Zoom on the Rugby World Cup France 2023

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France is fortunate to have hosted several of the world’s most prestigious global events. As the Tour de France ends in style and the country gears up towards the Olympic Games 2024, while supporting Les Bleues at the Woman's Football world cup, we are preparing for the next big sport event, the Rugby Union World Cup.

This year will be the third time France is hosting the Rugby World Cup. The home of Les Tricolores has previously hosted the 2007 Rugby World Cup and the 1991 Rugby World Cup as joint hosts (with England, Ireland, Scotland and Wales). Here's the link to view all matches on the official France 2023 Rugby world cup.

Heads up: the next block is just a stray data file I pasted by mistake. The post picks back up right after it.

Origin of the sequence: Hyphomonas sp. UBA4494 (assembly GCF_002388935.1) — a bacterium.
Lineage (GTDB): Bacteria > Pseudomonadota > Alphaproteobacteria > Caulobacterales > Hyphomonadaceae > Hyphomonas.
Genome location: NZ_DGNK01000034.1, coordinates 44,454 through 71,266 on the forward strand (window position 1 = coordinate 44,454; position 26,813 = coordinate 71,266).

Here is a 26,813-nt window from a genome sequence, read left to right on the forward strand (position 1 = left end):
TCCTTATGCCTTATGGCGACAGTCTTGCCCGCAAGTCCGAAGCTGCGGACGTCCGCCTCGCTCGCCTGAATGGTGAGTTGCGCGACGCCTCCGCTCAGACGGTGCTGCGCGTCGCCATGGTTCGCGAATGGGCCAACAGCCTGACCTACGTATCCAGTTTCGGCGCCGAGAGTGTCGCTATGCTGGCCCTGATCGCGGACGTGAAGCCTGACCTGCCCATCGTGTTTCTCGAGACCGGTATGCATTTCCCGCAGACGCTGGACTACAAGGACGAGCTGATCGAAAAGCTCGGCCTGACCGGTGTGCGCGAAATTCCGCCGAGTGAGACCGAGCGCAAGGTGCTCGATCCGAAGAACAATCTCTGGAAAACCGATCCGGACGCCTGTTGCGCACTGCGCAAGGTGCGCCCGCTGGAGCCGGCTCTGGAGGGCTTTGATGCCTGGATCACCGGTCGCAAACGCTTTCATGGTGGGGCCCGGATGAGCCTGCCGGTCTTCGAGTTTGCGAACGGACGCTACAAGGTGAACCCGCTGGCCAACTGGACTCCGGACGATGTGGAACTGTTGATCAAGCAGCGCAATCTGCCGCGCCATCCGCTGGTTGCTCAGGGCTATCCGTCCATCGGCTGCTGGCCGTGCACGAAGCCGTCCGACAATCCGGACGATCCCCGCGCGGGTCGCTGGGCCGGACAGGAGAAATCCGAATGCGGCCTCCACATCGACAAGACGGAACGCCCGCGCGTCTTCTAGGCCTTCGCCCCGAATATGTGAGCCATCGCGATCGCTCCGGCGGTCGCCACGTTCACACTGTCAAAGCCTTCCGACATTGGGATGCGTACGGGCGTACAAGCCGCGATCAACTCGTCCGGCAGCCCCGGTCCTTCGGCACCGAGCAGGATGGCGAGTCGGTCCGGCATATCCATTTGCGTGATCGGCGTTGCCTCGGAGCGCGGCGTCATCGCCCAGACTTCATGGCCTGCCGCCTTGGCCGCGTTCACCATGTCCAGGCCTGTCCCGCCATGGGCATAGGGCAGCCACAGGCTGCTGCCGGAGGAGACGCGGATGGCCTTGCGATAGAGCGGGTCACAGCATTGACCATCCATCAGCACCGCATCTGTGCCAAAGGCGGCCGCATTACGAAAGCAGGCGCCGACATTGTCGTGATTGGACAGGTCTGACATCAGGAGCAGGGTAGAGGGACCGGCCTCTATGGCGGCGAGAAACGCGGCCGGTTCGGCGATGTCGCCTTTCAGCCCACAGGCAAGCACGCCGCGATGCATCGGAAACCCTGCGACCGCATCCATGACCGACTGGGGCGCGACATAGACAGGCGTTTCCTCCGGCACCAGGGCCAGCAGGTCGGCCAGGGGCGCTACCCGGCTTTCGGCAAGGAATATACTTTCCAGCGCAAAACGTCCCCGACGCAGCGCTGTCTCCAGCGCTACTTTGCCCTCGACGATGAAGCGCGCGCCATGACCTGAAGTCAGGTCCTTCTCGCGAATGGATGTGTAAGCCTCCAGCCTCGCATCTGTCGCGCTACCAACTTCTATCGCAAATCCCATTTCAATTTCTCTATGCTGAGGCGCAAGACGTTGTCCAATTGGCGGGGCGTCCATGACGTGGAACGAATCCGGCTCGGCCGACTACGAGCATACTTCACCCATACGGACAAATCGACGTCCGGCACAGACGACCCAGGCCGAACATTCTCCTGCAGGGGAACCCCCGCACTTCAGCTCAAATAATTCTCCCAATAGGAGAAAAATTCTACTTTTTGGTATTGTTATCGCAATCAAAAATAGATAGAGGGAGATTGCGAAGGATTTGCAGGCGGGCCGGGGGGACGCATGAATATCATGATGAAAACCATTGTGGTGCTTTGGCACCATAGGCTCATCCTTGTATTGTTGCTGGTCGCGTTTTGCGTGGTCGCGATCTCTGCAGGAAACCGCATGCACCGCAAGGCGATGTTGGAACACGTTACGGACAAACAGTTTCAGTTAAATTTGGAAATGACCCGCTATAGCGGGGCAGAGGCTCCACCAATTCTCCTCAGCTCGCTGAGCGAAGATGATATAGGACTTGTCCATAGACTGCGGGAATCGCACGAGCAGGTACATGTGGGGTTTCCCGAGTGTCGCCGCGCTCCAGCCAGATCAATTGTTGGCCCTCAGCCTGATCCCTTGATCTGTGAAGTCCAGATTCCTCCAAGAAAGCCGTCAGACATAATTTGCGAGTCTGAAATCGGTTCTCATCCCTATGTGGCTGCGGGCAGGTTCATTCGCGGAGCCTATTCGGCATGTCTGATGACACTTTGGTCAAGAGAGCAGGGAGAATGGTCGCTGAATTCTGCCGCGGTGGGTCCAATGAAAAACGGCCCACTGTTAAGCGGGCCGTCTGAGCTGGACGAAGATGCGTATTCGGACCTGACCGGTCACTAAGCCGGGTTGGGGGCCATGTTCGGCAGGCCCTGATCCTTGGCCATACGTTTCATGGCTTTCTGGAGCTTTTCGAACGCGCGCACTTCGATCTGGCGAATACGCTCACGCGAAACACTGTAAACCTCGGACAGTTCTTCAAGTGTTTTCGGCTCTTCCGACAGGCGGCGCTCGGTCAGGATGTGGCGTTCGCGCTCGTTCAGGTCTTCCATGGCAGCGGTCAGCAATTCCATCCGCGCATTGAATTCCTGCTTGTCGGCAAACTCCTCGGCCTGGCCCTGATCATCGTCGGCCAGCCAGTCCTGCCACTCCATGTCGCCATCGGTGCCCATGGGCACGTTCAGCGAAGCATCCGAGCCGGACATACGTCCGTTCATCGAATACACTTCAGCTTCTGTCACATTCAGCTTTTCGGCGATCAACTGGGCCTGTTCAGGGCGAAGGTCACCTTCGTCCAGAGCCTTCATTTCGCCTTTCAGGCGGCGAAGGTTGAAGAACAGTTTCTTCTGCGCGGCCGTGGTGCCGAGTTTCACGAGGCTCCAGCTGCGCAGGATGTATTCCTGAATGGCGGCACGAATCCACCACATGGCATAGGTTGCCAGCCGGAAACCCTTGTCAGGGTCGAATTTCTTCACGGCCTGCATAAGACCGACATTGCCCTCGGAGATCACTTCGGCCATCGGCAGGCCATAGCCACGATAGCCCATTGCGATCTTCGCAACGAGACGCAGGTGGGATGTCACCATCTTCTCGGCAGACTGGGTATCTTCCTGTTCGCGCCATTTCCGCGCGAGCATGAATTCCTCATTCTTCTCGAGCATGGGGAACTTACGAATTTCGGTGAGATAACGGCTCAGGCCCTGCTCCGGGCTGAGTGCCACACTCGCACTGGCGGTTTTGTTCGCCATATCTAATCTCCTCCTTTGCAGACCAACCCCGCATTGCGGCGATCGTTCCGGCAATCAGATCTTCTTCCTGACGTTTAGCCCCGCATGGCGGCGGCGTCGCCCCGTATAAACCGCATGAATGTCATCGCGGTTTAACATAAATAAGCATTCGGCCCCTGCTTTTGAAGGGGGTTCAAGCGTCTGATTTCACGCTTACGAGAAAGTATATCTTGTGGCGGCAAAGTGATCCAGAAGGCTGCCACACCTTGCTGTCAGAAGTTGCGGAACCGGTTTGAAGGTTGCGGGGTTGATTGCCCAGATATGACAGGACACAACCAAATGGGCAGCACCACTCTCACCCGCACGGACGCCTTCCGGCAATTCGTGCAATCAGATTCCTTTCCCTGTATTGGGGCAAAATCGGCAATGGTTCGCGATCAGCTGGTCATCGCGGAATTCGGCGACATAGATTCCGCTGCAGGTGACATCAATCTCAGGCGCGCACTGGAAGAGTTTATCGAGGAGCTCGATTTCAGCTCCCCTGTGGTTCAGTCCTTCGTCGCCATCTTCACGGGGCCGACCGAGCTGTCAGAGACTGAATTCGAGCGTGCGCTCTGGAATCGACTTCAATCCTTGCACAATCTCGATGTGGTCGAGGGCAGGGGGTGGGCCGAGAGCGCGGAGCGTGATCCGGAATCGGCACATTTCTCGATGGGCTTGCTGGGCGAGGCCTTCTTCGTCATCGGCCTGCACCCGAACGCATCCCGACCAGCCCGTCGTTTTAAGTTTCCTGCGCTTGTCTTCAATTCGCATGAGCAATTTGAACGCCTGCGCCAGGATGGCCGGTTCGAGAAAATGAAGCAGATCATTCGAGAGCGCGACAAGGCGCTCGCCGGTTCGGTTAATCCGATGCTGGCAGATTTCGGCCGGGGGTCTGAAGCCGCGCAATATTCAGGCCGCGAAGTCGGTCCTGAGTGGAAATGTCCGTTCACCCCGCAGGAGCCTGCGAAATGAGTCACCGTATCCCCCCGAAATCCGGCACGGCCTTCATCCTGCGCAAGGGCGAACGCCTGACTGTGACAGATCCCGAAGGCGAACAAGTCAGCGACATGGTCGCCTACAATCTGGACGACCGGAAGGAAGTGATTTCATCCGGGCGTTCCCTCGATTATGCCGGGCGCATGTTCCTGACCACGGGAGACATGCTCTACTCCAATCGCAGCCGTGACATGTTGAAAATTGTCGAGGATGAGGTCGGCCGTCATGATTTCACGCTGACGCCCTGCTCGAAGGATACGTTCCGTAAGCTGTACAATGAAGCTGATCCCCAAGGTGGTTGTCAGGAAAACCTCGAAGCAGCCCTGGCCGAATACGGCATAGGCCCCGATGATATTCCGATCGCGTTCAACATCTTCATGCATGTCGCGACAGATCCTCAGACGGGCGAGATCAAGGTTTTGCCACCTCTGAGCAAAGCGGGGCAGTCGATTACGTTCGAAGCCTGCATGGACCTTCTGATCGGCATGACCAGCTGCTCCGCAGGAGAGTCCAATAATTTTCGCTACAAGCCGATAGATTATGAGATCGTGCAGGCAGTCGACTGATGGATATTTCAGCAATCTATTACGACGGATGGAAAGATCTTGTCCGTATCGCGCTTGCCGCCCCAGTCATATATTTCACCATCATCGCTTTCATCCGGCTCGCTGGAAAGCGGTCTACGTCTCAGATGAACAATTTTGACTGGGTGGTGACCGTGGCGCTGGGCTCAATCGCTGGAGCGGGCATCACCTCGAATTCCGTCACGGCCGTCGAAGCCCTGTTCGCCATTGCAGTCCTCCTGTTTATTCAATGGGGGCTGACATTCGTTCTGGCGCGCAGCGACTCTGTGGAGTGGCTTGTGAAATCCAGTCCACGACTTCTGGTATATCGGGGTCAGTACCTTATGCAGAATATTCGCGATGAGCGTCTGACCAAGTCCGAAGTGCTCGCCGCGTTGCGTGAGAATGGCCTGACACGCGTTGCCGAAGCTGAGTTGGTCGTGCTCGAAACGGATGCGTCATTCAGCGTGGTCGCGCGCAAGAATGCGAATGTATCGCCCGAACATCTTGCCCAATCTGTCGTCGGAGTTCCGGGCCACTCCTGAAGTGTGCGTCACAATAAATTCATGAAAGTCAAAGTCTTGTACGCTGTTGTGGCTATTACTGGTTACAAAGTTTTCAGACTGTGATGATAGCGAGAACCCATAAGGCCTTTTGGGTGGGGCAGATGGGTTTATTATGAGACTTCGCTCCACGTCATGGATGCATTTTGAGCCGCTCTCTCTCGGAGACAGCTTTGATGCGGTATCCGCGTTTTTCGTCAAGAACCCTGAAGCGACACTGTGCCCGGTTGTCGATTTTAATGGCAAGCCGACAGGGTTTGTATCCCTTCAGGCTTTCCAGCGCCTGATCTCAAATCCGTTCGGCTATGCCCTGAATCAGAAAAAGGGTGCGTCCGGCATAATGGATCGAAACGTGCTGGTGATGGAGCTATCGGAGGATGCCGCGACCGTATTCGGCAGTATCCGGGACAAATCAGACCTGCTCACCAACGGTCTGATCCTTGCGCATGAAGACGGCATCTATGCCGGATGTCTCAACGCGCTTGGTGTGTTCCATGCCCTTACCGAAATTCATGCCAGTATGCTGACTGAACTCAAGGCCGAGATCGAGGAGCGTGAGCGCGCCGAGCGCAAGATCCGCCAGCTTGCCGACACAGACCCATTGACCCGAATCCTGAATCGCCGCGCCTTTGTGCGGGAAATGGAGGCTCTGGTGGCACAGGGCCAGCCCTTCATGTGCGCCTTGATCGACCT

The Teams, Who's Hot & Who's Not

The Rugby World 2023 starts on the 8th of September, it consists of 4 pools with 5 teams in each, a total of 20 nations competing for the coveted title of Champion du Monde.

  • Pool A consists of New Zealand, France, Italy, Uruguay and Namibia
  • Pool B consists of South Africa, Ireland, Scotland, Tonga and Romania
  • Pool C consists of Wales, Australia, Fiji, Georgia and Portugal
  • Pool D consists of England, Japan, Argentina, Samoa and Chile

The defending champions are South Africa who beat England in the 2019 Rugby World Cup Final. Ireland ranked 1st in the world are a hot favourite, as well as New Zealand, they always are! At the other end, Chile will make their first appearance at the Rugby World Cup. It could be argued that England has pulled one of the easiest group with Japan, Argentina's Pumas and Chile.